Northeast Wisconsin Educational Resource Alliance Executive Director Jerry Murphy acknowledges many people may not have heard of the organization he leads, but they’ve witnessed its successes.
NEW ERA — as the organization is usually referred to — is a coalition of the University of Wisconsin-Green Bay, UW-Oshkosh, Fox Valley Technical College, Lakeshore Technical College, Moraine Park Technical College, Northeast Wisconsin Technical College and the College of Menominee Nation. The initiative was founded in 2000 in response to a regional economic summit’s list of priorities to move the region forward.
“The organization was initially focused on leveraging what was already here and how we could build out education to meet the region’s economic strategy,” Murphy says. “With NEW ERA, one big benefit is that students can transition from one institution to another seamlessly.”
From crafting articulation agreements between the schools to creating engineering pathways, NEW ERA focuses on improving accessibility to education programs in the region, says NWTC President Jeff Rafn.
“We were looking for a way to bring resources together and thought there must be a better way to work together and not just compete,” he says. “We believed coming together was better than working against each other.”
UW-Green Bay Chancellor Michael Alexander says NEW ERA members share common concerns and institutional missions to advance student success while building strengths in their host communities.
“It’s very important for higher education institutions to think about a holistic education ecosystem,” he says. “The real power is the seven institutions working together.”
Chris Caldwell, who was recently named president of the College of Menominee Nation, says being a part of NEW ERA improves equity for the college’s students — something the school’s first president, Verna Fowler, was passionate about and which led to a desire to be included in the organization.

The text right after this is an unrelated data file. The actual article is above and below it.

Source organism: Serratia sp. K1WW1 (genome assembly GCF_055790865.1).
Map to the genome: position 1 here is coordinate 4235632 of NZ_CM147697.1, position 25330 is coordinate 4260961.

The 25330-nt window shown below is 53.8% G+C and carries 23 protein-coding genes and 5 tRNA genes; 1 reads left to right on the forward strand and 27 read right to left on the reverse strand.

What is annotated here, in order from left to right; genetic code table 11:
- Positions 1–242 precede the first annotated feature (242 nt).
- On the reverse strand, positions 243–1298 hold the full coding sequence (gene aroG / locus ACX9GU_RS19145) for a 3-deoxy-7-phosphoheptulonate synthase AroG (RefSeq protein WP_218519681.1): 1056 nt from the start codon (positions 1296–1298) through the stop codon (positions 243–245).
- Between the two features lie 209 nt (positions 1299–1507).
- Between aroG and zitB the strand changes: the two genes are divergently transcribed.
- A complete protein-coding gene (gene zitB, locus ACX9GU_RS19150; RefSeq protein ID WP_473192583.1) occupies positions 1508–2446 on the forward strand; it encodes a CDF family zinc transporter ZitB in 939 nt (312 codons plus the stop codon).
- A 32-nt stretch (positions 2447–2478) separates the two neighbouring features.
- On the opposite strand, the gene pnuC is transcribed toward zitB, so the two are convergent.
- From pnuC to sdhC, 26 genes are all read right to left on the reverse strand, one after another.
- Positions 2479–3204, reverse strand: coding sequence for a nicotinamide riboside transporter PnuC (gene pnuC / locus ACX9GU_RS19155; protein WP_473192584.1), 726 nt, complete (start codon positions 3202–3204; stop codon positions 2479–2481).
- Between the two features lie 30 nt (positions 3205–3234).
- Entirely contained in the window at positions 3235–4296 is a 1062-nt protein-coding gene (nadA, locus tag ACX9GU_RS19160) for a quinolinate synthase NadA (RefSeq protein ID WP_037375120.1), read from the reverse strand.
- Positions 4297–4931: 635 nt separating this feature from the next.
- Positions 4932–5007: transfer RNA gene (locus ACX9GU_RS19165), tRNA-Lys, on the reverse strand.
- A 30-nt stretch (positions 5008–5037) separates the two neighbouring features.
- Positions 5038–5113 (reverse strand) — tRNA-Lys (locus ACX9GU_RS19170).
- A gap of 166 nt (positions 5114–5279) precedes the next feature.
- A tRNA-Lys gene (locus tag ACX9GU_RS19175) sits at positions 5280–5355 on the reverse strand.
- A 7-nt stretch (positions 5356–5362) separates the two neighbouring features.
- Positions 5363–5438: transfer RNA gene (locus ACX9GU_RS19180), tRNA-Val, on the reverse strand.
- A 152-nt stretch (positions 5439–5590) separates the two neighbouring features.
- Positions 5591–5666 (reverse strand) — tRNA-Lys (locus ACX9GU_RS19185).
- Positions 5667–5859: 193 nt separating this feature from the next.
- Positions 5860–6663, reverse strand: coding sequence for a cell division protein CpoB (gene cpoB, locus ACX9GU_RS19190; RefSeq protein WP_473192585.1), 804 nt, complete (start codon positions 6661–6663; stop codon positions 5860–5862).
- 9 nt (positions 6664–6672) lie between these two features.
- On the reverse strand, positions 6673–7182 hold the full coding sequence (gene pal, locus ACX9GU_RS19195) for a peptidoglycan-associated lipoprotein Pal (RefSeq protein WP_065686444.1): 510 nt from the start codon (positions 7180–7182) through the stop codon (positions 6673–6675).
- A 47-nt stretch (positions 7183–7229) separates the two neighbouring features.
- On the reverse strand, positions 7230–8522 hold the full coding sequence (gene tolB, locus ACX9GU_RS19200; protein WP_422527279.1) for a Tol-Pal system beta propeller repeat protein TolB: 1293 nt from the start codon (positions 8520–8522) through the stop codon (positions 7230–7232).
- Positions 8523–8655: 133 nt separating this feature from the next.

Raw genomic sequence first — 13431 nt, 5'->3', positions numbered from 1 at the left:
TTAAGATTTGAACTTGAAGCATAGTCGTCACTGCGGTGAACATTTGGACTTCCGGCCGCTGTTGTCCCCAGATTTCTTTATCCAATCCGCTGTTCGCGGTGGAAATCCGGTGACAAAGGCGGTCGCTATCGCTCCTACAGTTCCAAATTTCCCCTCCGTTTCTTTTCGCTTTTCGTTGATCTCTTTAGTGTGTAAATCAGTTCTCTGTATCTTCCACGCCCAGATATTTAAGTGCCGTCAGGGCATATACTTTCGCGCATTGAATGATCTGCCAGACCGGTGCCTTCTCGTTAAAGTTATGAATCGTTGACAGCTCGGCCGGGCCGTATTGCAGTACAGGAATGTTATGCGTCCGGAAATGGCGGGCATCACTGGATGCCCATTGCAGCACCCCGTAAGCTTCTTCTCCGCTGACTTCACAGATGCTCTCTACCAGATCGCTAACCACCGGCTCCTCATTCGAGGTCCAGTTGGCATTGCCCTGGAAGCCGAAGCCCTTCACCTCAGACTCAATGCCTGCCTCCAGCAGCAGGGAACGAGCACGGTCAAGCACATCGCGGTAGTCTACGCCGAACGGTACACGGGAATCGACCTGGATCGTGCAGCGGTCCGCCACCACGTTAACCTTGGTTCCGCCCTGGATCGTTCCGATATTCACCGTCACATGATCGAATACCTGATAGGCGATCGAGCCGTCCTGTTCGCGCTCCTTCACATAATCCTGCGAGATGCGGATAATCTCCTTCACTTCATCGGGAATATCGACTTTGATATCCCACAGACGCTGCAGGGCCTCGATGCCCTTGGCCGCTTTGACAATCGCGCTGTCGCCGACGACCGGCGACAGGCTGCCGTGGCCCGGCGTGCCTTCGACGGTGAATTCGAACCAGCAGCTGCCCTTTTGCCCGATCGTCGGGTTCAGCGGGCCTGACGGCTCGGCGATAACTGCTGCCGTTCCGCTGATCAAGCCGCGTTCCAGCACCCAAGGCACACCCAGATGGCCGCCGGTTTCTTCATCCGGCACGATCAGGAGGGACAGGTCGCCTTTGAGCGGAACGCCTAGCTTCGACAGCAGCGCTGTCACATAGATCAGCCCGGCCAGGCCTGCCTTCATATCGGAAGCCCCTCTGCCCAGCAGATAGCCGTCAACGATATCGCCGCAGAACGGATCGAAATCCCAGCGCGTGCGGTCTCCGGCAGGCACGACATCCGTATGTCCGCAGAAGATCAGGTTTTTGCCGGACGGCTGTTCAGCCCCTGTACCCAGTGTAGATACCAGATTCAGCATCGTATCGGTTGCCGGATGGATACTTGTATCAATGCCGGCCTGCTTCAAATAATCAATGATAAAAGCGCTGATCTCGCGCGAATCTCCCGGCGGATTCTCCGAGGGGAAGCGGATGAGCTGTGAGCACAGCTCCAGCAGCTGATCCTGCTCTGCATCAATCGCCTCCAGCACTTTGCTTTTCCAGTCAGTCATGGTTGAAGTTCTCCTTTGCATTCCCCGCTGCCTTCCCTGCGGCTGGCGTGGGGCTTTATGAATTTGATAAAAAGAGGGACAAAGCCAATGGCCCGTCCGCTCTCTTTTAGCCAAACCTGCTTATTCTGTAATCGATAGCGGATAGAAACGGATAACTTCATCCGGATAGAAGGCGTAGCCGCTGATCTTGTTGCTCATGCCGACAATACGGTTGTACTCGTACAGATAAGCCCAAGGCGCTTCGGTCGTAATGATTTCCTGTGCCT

“It helps connect us to the broader education community and allows us to provide more expansive opportunities to our students,” he says.
While it may sound minor, one of NEW ERA’s first successes was creating a library card that students could use at all of the coalition members’ campuses. That first achievement led to more complex arrangements, including articulation agreements between schools that allow students to start in a program at a technical college and then transfer in as a junior to one of the universities.
Rafn says NEW ERA members offer 63 formal program/degree transfer agreements, incorporating hundreds of applied associate degree programs with bachelor’s degrees, majors and areas of emphasis.
“Our goal is to keep the (articulation) agreements going. There’s so much we can work on together in the future, such as AI and IT programs,” Rafn says. “We also need to do a better job of attracting students of color and getting them through to graduation.”